It is one of the most popular members of the Cucumis melo family, along with the West Indian gherkin and watermelon. The sweet and juicy flesh of this fruit is green in color, however, its peel may vary, from yellow to greenish.
It is an excellent source of vitamin C, vitamin A (in the form of carotenoids), thiamin, bioflavonoids, potassium, riboflavin, folate, calcium, phosphorus, magnesium, copper, selenium, manganese, iron, as well as it contains good levels of fiber. In addition, it is fat-free, contains no cholesterol, and is very low in calories.
Enhances The Immune System
This fruit contains carotenoids, powerful antioxidants that are beneficial for vision. In the body, these carotenoids transform in vitamin A, an essential nutrient known for maintaining the health of the mucous membranes and the skin as well as for supporting the function of the immune system.
Additionally, according to research, individuals who regularly consume foods rich in beta-carotene are shown to have a reduced risk of developing any type of cancer.
Good Source Of Potassium
A single serving of this amazing fruit has about 388 milligrams of potassium, that is approximately 8 percent of the recommended daily intake. Potassium is an important mineral for people who are suffering from high blood pressure.
Furthermore, another function of this essential mineral is the fact that it lowers the risk of developing kidney stones, and supports nerve and muscle activity (makes the bones stronger).
One of the reasons vitamin C is in so many beauty and health products is because it helps the human body produce collagen, a protein which is found in your bones, skin, tendons, muscles, blood vessels, gut, and even your teeth.
Women over 40 with the highest amount of vitamin C (not ascorbic acid) in their regular nutrition have lower chances to develop wrinkles than women who consumed lower levels, according to a study issued in the American Journal of Nutrition.
More importantly, vitamin C is required to help the human body absorb iron (from fruits and vegetables) so pairing iron-rich foods with vitamin C rich foods actually increases absorption.
A deficiency of this vitamin is an acknowledged cause of scurvy, that is usually associated with sailors being at sea for months.
There are no known side effects.
This fruit (also referred as muskmelon) is part of the gourd family, same with other melon types. It is thought to have originated either from ancient Africa or Persia or India, and, in the present day, it is one of the most popular forms of melon in the US (widely grown in California).
This melon grows on the ground surface as a trailing vine. It is light yellow to orange in color, occasionally with a deeper salmon hue.
It provides a remarkable source of vitamin C, vitamin K, thiamin, vitamin A (in the form of carotenoids), potassium, niacin, vitamin B6, folate, copper, manganese, selenium, vitamin K, phosphorus, pantothenic acid, magnesium, and dietary fiber. Its water content is close to 90 percent. This is quite welcomed since staying hydrated helps support your daily functions.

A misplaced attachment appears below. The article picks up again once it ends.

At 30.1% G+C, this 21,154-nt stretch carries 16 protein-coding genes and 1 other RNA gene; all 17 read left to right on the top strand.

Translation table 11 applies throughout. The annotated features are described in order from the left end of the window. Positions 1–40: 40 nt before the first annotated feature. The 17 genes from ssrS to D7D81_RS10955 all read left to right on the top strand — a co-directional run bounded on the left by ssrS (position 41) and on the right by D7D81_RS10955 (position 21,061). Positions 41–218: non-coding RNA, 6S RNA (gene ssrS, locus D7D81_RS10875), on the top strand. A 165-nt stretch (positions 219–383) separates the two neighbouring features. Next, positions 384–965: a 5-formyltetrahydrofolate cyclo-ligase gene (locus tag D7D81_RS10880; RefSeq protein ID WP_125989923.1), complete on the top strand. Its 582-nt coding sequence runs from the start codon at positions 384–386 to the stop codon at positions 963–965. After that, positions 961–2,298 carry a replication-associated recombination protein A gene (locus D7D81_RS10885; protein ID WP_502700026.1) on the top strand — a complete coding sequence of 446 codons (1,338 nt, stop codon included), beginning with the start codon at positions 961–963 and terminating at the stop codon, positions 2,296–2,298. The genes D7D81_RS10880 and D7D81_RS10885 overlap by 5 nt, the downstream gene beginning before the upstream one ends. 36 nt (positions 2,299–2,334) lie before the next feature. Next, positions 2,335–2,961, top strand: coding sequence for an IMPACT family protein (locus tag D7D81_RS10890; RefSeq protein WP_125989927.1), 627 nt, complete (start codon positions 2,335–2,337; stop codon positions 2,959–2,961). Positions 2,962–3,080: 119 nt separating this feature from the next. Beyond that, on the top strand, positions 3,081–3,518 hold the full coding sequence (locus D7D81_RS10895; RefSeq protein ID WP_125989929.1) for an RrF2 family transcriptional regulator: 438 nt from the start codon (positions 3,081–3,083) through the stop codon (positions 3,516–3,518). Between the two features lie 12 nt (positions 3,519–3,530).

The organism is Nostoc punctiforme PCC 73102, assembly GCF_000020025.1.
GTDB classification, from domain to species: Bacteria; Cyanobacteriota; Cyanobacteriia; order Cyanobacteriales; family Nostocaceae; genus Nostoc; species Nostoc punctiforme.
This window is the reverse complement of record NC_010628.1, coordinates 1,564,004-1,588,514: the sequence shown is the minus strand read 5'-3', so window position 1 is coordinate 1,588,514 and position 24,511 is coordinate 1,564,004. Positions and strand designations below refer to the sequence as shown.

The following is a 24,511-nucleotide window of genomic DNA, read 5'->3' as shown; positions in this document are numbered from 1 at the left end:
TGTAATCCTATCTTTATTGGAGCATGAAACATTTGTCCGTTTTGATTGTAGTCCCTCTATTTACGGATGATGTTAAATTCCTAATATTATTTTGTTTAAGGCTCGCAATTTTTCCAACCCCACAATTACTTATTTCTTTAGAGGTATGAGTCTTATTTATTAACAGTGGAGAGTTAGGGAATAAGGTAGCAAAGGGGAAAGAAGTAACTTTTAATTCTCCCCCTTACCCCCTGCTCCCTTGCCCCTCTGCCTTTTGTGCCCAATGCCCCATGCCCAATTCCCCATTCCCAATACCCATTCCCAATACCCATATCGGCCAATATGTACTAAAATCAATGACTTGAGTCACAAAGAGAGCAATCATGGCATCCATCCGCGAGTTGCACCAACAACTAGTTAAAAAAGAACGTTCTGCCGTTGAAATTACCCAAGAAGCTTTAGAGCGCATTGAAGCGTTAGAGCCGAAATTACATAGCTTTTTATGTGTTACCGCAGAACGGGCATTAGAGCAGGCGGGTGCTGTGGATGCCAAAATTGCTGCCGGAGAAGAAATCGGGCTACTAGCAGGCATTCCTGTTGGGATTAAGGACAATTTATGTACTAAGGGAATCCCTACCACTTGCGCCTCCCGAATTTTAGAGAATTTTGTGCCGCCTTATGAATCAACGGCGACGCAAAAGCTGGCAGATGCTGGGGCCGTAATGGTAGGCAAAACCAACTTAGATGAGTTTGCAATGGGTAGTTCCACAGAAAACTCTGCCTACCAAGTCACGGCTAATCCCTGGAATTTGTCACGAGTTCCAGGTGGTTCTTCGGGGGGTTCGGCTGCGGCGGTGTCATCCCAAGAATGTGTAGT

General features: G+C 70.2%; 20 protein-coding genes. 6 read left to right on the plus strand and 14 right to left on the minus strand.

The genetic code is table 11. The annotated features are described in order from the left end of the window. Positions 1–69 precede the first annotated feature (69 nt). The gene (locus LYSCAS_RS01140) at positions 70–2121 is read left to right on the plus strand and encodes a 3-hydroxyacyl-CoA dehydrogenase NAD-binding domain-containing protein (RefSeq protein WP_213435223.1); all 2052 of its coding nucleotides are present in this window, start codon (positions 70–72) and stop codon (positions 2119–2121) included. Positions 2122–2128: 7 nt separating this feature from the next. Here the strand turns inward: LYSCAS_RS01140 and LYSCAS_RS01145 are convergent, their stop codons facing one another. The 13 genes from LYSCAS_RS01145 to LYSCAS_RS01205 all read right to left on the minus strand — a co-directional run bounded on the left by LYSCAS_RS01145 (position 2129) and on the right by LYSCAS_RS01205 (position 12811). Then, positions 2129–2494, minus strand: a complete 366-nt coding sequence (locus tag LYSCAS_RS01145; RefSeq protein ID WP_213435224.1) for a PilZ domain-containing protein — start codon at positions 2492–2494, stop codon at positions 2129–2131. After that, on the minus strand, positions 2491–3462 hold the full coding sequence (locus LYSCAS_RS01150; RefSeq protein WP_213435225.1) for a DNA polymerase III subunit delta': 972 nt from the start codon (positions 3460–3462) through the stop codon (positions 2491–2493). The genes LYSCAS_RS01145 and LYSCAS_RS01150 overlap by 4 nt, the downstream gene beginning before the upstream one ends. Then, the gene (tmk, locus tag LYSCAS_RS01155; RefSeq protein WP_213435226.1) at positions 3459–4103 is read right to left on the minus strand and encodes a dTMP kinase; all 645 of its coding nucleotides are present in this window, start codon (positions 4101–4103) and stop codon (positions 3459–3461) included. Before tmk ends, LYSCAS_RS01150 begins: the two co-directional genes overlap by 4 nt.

Scientists have measured the carotenoid content of this melon and concluded that it is approximately 30 times higher than the beta-carotene content of oranges.
Beta-carotene is a potent antioxidant which, once eaten, it either acts as an effective antioxidant to help neutralize free radical damage or it is converted into vitamin A. This vitamin is also essential for healthy vision and for maintaining healthy skin and mucosa.
Reduces Your Risk Of Cancer
The increased intake of carotenoids from vegetables and fruits can notably reduce a sufferer’s risk for the development of cardiovascular diseases, according to Linus Pauling Institute.
The high content of vitamin C boosts the production of collagen, therefore, it is essential for your skin’s health.
Potassium in this fruit prevents the hardening of arteries (a life-threatening condition, also referred as arteriosclerosis), regulates the human body’s water balance, and helps to transport oxygen to the heart.
In addition, research shows that a regular diet high in potassium reduces the risk of age-related bone loss and helps keep salt (sodium) from raising blood pressure.
The number of patients with asthma continues to grow worldwide and the United States. For instance, 1 in 12 people (approximately 25 million people in the US) have asthma. Vitamin C and beta-carotene, found in high levels in this melon, have both been strongly associated with reducing the risk of developing asthma.
There are no known side effects.
Tips – be sure to consume it as soon as it’s ripe because this fruit continues to ripen off the vine. Additionally, while this fruit will become juicer and softer with time, the sugar content will not considerably increase following its harvest.
The storage life of this fruit is usually around two weeks within the optimal range of 2.2 ° to 5.0 °C.
Bottom Line – Honeydew vs Cantaloupe – Which Has A Better Nutritional Profile?
Both fruits have a great nutritional profile, however, cantaloupe wins this contest due to a higher content of vitamin A (in the form of beta-carotene), vitamin C, dietary fiber, and magnesium.
References https://www.ncbi.nlm.nih.gov/pubmed/20882522 https://www.sciencedirect.com/topics/agricultural-and-biological-sciences https://www.sciencedirect.com/science/article/pii/S0038071717300032